A winter working holiday in Beijing

by Matthew Brooks

Are you fed up of being a tourist and simply passing through destinations? Then journey to Beijing this winter and take up the challenge of teaching English as a foreign language

China can often seem impenetrable to the visitor. But there are ways of getting under the skin of the dragon. With its burgeoning economy and delight in western culture, qualified Teachers of English as a Foreign Language (TEFL) are in high demand. With jobs aplenty, a low cost of living and a dazzling culture to match, China is an enticing playground for a native English speaker. If you fancy a holiday with a difference then teaching English could be for you.

Teacher training

It’s not uncommon for travellers to turn up and find teaching work on the strength of their nationality alone. But, to ensure a top-dollar salary and a post in a decent school you’re best to acquire an internationally recognised Certificate of English Language Teaching to Adults (CELTA). Most schools also want proof of graduate status or evidence of significant work experience.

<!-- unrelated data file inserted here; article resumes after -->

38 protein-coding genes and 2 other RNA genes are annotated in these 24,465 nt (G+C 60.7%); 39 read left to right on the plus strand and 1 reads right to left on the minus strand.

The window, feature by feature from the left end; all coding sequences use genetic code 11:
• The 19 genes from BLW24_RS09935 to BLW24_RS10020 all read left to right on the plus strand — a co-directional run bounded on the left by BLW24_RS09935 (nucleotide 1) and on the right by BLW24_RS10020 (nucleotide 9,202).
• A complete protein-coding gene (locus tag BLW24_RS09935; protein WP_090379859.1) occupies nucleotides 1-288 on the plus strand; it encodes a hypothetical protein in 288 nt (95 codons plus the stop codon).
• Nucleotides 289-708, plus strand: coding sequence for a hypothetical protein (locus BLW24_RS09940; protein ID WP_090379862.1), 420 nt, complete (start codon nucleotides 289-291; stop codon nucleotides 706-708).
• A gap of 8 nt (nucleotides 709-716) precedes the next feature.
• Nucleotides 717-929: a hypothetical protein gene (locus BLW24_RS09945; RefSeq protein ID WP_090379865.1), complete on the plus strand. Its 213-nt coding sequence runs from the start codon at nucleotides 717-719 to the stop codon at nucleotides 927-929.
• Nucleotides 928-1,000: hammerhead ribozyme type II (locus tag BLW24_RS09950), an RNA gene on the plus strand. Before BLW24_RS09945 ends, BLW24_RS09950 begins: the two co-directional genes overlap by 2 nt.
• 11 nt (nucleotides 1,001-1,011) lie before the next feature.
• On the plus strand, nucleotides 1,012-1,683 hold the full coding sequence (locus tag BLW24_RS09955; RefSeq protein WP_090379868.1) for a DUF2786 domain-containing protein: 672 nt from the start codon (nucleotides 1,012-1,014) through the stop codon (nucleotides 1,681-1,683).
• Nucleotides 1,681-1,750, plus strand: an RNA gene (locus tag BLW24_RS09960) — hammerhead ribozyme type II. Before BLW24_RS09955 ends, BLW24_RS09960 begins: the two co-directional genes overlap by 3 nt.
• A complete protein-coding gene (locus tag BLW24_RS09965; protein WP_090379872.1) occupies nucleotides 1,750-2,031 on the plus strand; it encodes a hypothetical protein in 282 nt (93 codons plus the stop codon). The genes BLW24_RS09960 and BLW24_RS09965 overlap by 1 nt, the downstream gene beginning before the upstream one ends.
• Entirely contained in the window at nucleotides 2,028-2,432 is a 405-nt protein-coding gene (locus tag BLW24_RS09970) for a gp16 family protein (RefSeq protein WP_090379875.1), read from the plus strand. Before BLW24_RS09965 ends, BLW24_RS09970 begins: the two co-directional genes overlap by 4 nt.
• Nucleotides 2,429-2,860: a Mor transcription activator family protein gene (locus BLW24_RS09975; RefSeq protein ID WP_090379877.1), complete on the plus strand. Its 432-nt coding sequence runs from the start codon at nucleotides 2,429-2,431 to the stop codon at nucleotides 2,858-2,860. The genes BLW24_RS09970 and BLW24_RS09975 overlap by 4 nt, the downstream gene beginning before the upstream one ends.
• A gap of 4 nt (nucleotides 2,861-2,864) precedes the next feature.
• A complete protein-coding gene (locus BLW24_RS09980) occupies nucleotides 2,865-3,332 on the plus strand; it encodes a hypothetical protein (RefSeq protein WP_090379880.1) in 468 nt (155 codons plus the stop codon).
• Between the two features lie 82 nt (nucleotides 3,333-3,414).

Currently Language Link (www.languagelink.com.cn) is the sole provider of CELTA training in Beijing. Housed in a marbled office block in Deng Shi Kou Street, the school offers a friendly and supportive environment in which to learn. The course costs £850 and lasts for a month, with 120 intensive hours of tuition and teaching practice. You could always do a CELTA in the UK, but there’s nothing like being on the ground ready to snaffle up potential job offers.

To be fair, wherever you study, it’s going to be hard work. Sadly this is no gap year jolly. Long days are often followed by exhausting nights of frantic lesson planning, and weekends vanish under the weight of coursework assignments. But with a positive attitude and a bit of resilience most candidates pass. It’s worth mugging up on some grammar and teaching etiquette before you go.